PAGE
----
Opinion

Wall Street shouldn’t come before California retirees

Senate President Pro Tem Kevin de León, D-Los Angeles, right, thanks Gov. Jerry Brown after Brown gave de León the pen used to sign legislation to automatically enroll millions of private-sector workers in retirement saving accounts in September. The law is now under attack by congressional Republicans.
Senate President Pro Tem Kevin de León, D-Los Angeles, right, thanks Gov. Jerry Brown after Brown gave de León the pen used to sign legislation to automatically enroll millions of private-sector workers in retirement saving accounts in September. The law is now under attack by congressional Republicans. The Associated Press

Last year, after a decade of effort, California enacted a bipartisan program offering millions of working people a shot at more retirement security.

California Secure Choice created a state-managed individual retirement account program for workers whose employers don’t offer pensions or 401(k) plans. That may sound mundane, but 6.8 million Californians — workers at car washes, dry cleaners, in-home supportive services, restaurants — simply don’t have access to the retirement plans that corporate and public sector employees take for granted.

It’s an ominous gap in the retirement system. More than 55 million workers nationally lack workplace retirement plans, and many of them face old age with little beyond a meager Social Security check.

So it was a minor triumph when California, with help from the U.S. Department of Labor, found a modest solution — one that not only helped the working poor salt away savings in IRAs, but that also satisfied businesses, taxpayer advocates and consumers.

Now House Republicans, in a rush to please Wall Street, are trying to kill this retirement program. The move is reprehensible and misinformed.

Congress should have passed a national version of Secure Choice long ago. But that won’t happen, not in these gridlocked times. That’s why the Obama administration’s Labor Department approved waivers last year to allow states to try to fill in the gaps in the system. California and about two dozen other states have passed or are considering state-facilitated retirement programs.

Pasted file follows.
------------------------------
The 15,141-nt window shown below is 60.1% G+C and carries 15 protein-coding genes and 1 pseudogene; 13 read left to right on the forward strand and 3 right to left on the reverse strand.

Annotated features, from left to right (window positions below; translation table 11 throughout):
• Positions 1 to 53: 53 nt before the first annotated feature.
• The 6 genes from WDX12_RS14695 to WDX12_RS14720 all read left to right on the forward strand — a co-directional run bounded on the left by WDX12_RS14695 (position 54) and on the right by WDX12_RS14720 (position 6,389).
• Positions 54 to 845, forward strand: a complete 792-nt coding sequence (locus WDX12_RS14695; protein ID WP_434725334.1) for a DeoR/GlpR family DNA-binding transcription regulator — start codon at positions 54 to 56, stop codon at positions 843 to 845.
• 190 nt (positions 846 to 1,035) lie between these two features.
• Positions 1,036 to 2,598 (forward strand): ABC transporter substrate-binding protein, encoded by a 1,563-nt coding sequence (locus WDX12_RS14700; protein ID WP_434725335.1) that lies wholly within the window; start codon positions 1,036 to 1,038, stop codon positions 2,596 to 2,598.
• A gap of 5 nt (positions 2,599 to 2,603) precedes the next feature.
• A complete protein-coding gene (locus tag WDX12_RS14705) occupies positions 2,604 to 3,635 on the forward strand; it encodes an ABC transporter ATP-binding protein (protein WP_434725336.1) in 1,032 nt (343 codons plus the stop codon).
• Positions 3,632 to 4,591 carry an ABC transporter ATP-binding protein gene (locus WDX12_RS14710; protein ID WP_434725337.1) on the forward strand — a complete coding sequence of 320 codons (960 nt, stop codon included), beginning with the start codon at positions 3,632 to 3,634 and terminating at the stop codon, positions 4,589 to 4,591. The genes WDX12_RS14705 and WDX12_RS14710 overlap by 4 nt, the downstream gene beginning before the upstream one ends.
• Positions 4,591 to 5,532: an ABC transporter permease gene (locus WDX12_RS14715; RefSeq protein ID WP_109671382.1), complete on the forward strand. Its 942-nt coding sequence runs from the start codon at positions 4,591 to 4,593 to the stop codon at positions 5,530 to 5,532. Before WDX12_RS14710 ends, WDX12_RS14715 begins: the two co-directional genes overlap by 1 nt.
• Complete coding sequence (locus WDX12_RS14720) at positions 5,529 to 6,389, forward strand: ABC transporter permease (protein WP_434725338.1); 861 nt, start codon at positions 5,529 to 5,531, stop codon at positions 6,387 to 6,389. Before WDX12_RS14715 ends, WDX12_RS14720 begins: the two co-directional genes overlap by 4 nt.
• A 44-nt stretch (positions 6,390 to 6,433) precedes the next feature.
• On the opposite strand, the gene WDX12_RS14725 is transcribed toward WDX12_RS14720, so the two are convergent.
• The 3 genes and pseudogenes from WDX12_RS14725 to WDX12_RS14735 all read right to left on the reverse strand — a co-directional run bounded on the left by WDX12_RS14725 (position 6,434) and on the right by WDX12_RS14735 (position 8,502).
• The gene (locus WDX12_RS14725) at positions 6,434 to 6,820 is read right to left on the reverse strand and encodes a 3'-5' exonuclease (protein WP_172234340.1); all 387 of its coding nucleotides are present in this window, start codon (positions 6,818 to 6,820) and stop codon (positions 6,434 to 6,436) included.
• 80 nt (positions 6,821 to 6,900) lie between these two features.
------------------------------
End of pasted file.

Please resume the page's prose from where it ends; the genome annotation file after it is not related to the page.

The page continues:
Most, like Secure Choice, require small businesses to automatically put a tiny percentage of each worker’s wages into a low-cost retirement fund, unless they opt out. That’s to create economies of scale, and because studies show the chances a worker will save rise from about 20 percent to 90 percent with auto-enrollment.

In California, employers may choose between their own private program and the state fund. Private firms would manage the state fund, overseen by a state board. Employers help employees sign up or opt out; that’s the limit of their involvement. There should be no cost to the employers, or taxpayers.

Initially, business groups and fiscal hawks resisted, but as the measure evolved, they dropped their opposition. By the time Secure Choice was signed by Gov. Jerry Brown, its sole opponent was a mutual fund lobby worried about competition in a market it doesn’t serve.

Alas, the House Committee on Education and the Workforce has taken it upon itself to shred those waivers, essentially arguing that workers must be “protected” from plans that don’t involve the private sector. In other words, your savings aren’t safe unless Wall Street can rip you off.

They claim the new rules open savings to mismanagement; that businesses will dump existing plans if they can offer the state option; and that taxpayers might end up paying for fund losses. Although there always is some risk in investments, state consumer protections are strict, and employers with private plans would have no reason to drop them. And the program explicitly bans such a bailout.

But this Congress seems unwilling to let facts get in the way of good dogma — or a powerful lobby. Resolutions to kill the Obama waivers will come to the House floor this week, and are expected to pass under an arcane law that lets Congress nullify any federal regulation finalized since June, with President Donald Trump’s approval and without a public hearing.

If the Senate passes them, too, and Trump signs them, California could still go through with the program, but there would be a court fight. It’s outrageous, given how much work went into this plan.

And it raises an important question: If Republicans can’t agree to encourage the working poor to save for retirement, what are their priorities? Voters should put that question to California’s House Republicans.

Editor’s note: Editorials from other newspapers are offered to stimulate debate and do not necessarily reflect the opinion of The Tribune.

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